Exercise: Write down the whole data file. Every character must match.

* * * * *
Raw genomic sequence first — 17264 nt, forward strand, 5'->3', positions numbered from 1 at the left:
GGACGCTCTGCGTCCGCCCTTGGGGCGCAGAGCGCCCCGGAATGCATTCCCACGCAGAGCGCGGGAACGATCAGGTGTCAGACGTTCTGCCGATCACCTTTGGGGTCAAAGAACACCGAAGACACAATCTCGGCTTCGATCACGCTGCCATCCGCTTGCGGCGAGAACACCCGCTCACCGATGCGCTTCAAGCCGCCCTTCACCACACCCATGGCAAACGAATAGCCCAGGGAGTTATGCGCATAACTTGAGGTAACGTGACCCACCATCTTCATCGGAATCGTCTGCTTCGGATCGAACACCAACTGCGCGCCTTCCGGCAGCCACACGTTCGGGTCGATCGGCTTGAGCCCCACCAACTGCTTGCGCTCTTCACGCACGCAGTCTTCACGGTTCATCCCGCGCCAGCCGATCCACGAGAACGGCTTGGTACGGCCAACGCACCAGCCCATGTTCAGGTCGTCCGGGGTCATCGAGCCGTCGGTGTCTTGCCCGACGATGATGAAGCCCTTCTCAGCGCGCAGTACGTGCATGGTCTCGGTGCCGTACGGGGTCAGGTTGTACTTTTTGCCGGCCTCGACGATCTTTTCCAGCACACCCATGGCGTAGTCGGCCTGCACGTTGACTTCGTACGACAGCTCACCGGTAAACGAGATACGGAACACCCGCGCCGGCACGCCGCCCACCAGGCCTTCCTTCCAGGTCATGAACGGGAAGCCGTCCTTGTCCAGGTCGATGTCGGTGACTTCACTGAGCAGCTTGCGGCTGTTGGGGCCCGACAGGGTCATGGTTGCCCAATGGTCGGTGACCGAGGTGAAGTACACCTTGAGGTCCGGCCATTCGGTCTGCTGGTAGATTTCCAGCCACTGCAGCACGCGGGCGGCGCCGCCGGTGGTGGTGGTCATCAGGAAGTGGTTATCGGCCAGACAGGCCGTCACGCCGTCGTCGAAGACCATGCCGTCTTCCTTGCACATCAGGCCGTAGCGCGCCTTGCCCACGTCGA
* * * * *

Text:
Raw genomic sequence first — 17264 nt, forward strand, 5'->3', positions numbered from 1 at the left:
GGACGCTCTGCGTCCGCCCTTGGGGCGCAGAGCGCCCCGGAATGCATTCCCACGCAGAGCGCGGGAACGATCAGGTGTCAGACGTTCTGCCGATCACCTTTGGGGTCAAAGAACACCGAAGACACAATCTCGGCTTCGATCACGCTGCCATCCGCTTGCGGCGAGAACACCCGCTCACCGATGCGCTTCAAGCCGCCCTTCACCACACCCATGGCAAACGAATAGCCCAGGGAGTTATGCGCATAACTTGAGGTAACGTGACCCACCATCTTCATCGGAATCGTCTGCTTCGGATCGAACACCAACTGCGCGCCTTCCGGCAGCCACACGTTCGGGTCGATCGGCTTGAGCCCCACCAACTGCTTGCGCTCTTCACGCACGCAGTCTTCACGGTTCATCCCGCGCCAGCCGATCCACGAGAACGGCTTGGTACGGCCAACGCACCAGCCCATGTTCAGGTCGTCCGGGGTCATCGAGCCGTCGGTGTCTTGCCCGACGATGATGAAGCCCTTCTCAGCGCGCAGTACGTGCATGGTCTCGGTGCCGTACGGGGTCAGGTTGTACTTTTTGCCGGCCTCGACGATCTTTTCCAGCACACCCATGGCGTAGTCGGCCTGCACGTTGACTTCGTACGACAGCTCACCGGTAAACGAGATACGGAACACCCGCGCCGGCACGCCGCCCACCAGGCCTTCCTTCCAGGTCATGAACGGGAAGCCGTCCTTGTCCAGGTCGATGTCGGTGACTTCACTGAGCAGCTTGCGGCTGTTGGGGCCCGACAGGGTCATGGTTGCCCAATGGTCGGTGACCGAGGTGAAGTACACCTTGAGGTCCGGCCATTCGGTCTGCTGGTAGATTTCCAGCCACTGCAGCACGCGGGCGGCGCCGCCGGTGGTGGTGGTCATCAGGAAGTGGTTATCGGCCAGACAGGCCGTCACGCCGTCGTCGAAGACCATGCCGTCTTCCTTGCACATCAGGCCGTAGCGCGCCTTGCCCACGTCGA